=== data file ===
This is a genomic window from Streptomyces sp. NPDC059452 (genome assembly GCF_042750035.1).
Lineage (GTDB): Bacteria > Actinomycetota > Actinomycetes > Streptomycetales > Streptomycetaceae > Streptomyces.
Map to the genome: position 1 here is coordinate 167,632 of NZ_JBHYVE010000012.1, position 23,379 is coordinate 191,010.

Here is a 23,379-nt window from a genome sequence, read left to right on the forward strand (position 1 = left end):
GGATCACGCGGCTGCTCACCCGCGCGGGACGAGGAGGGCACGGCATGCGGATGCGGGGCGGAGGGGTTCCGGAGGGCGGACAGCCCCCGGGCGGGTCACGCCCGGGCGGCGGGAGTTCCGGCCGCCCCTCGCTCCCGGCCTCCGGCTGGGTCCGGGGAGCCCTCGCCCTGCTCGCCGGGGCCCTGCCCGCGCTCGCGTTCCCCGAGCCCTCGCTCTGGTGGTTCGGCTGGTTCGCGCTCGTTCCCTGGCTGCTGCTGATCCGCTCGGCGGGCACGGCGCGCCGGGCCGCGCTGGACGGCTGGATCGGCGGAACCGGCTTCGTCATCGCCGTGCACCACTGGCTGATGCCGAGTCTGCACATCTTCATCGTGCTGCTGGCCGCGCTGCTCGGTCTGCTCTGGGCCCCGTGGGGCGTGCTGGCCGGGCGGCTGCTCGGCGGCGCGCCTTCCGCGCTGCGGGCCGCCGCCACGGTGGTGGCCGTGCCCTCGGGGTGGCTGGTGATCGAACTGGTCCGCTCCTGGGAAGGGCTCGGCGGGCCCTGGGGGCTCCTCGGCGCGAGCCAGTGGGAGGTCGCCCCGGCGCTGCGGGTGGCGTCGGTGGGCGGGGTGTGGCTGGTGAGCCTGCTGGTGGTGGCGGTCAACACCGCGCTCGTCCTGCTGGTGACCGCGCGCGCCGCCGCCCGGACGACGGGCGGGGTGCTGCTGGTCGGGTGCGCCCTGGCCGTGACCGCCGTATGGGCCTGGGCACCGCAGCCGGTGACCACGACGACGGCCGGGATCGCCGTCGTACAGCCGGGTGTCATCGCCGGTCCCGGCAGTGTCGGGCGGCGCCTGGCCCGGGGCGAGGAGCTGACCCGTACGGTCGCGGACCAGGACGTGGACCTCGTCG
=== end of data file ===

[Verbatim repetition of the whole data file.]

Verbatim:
This is a genomic window from Streptomyces sp. NPDC059452 (genome assembly GCF_042750035.1).
Lineage (GTDB): Bacteria > Actinomycetota > Actinomycetes > Streptomycetales > Streptomycetaceae > Streptomyces.
Map to the genome: position 1 here is coordinate 167,632 of NZ_JBHYVE010000012.1, position 23,379 is coordinate 191,010.

Here is a 23,379-nt window from a genome sequence, read left to right on the forward strand (position 1 = left end):
GGATCACGCGGCTGCTCACCCGCGCGGGACGAGGAGGGCACGGCATGCGGATGCGGGGCGGAGGGGTTCCGGAGGGCGGACAGCCCCCGGGCGGGTCACGCCCGGGCGGCGGGAGTTCCGGCCGCCCCTCGCTCCCGGCCTCCGGCTGGGTCCGGGGAGCCCTCGCCCTGCTCGCCGGGGCCCTGCCCGCGCTCGCGTTCCCCGAGCCCTCGCTCTGGTGGTTCGGCTGGTTCGCGCTCGTTCCCTGGCTGCTGCTGATCCGCTCGGCGGGCACGGCGCGCCGGGCCGCGCTGGACGGCTGGATCGGCGGAACCGGCTTCGTCATCGCCGTGCACCACTGGCTGATGCCGAGTCTGCACATCTTCATCGTGCTGCTGGCCGCGCTGCTCGGTCTGCTCTGGGCCCCGTGGGGCGTGCTGGCCGGGCGGCTGCTCGGCGGCGCGCCTTCCGCGCTGCGGGCCGCCGCCACGGTGGTGGCCGTGCCCTCGGGGTGGCTGGTGATCGAACTGGTCCGCTCCTGGGAAGGGCTCGGCGGGCCCTGGGGGCTCCTCGGCGCGAGCCAGTGGGAGGTCGCCCCGGCGCTGCGGGTGGCGTCGGTGGGCGGGGTGTGGCTGGTGAGCCTGCTGGTGGTGGCGGTCAACACCGCGCTCGTCCTGCTGGTGACCGCGCGCGCCGCCGCCCGGACGACGGGCGGGGTGCTGCTGGTCGGGTGCGCCCTGGCCGTGACCGCCGTATGGGCCTGGGCACCGCAGCCGGTGACCACGACGACGGCCGGGATCGCCGTCGTACAGCCGGGTGTCATCGCCGGTCCCGGCAGTGTCGGGCGGCGCCTGGCCCGGGGCGAGGAGCTGACCCGTACGGTCGCGGACCAGGACGTGGACCTCGTCG